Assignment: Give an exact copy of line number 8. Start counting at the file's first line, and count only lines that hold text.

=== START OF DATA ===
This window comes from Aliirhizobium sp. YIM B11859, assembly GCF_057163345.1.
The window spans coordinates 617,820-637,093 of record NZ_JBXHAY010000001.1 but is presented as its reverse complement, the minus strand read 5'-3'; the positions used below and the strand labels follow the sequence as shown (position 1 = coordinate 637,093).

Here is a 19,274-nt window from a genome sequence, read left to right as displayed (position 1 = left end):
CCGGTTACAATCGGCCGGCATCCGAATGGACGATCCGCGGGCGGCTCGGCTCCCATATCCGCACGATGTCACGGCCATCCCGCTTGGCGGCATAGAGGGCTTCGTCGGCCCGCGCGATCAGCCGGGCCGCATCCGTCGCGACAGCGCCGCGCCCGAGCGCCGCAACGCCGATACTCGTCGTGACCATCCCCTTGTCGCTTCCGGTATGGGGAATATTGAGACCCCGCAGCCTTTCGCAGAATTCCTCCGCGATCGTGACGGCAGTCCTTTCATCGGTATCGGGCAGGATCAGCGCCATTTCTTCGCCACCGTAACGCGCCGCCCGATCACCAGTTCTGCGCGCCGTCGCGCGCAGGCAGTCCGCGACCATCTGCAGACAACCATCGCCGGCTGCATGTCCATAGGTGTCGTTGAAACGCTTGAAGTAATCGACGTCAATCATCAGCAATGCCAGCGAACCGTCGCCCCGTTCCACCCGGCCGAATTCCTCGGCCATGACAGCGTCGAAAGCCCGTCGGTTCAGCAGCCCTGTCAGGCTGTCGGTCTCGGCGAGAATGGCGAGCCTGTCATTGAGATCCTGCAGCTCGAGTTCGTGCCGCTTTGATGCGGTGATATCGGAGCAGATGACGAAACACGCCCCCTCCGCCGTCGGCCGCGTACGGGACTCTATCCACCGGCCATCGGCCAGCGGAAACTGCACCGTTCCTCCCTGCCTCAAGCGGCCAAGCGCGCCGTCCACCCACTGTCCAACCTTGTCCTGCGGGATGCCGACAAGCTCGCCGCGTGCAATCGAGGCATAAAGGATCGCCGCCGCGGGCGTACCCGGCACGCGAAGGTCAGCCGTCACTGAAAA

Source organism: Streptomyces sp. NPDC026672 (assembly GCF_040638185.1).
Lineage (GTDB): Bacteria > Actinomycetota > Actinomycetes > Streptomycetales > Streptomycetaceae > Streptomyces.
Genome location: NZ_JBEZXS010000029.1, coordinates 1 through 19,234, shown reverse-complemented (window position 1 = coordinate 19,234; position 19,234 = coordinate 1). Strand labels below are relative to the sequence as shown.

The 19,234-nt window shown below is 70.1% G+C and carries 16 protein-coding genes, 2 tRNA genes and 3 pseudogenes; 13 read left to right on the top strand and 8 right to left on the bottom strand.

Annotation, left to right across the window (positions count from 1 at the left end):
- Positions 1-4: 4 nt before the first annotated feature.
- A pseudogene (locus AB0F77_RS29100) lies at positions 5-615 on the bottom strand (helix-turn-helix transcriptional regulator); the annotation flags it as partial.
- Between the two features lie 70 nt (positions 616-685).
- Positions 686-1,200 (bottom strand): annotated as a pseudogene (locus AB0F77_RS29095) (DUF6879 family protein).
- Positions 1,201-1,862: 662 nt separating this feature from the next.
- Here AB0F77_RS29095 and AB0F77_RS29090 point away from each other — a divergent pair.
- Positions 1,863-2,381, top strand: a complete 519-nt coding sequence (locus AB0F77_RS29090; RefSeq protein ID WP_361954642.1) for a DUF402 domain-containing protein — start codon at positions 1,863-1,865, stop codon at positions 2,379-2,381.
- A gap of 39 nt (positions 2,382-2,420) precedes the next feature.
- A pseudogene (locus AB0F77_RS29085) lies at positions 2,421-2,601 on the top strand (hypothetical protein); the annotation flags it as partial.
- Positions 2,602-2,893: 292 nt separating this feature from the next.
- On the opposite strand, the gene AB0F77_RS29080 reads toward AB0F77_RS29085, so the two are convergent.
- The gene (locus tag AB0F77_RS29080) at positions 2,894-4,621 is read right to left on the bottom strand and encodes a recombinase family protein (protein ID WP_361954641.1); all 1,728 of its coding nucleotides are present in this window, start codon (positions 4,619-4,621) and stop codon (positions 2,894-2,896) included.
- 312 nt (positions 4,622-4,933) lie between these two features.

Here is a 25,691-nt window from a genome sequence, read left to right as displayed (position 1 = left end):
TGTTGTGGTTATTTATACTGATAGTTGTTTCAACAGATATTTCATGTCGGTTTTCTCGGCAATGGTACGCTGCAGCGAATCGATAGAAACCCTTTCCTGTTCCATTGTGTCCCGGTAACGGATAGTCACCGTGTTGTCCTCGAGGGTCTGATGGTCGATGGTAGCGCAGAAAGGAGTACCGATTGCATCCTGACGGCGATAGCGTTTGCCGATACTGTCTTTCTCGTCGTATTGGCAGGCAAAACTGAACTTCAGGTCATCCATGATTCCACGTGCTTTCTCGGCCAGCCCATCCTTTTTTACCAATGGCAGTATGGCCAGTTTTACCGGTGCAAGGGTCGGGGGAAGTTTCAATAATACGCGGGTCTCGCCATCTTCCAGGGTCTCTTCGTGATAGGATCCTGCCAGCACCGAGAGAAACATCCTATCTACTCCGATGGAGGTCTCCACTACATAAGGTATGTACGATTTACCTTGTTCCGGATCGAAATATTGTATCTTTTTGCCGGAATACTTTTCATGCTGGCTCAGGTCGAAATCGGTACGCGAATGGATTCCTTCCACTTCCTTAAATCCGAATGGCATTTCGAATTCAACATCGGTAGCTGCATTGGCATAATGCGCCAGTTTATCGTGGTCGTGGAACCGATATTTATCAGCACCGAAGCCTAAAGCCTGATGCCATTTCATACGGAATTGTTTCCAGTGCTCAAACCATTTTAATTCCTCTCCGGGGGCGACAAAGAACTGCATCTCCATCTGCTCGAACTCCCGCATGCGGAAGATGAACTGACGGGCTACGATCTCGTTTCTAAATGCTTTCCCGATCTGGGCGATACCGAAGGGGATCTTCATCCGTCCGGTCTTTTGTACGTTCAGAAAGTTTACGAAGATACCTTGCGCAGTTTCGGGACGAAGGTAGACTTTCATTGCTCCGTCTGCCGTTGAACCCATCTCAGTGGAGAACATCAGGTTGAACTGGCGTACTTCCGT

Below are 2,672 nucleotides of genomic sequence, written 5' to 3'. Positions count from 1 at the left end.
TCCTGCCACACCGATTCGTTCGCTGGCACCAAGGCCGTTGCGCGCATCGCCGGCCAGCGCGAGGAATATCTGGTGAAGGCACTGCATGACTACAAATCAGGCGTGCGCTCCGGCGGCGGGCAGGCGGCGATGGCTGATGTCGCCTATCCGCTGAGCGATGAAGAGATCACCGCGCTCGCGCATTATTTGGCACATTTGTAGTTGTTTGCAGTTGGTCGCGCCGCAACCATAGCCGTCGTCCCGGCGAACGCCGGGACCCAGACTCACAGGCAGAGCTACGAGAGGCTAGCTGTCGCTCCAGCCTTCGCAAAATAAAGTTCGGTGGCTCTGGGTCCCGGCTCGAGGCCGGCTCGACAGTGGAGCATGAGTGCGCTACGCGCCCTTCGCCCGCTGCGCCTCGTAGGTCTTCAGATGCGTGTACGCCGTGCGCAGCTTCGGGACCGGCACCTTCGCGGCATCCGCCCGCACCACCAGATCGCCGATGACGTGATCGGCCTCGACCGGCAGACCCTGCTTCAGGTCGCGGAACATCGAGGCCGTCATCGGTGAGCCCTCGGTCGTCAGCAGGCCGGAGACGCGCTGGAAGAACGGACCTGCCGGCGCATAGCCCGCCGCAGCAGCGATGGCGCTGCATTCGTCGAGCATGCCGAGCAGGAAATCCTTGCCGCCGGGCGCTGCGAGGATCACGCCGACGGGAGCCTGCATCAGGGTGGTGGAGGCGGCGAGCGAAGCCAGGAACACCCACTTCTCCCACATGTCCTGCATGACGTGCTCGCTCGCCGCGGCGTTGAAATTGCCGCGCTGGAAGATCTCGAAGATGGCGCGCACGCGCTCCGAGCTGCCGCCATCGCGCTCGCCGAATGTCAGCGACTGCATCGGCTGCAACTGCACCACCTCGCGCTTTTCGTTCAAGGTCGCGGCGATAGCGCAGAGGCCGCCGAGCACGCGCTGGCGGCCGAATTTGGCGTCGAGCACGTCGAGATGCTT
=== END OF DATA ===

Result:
The 19,234-nt window shown below is 70.1% G+C and carries 16 protein-coding genes, 2 tRNA genes and 3 pseudogenes; 13 read left to right on the top strand and 8 right to left on the bottom strand.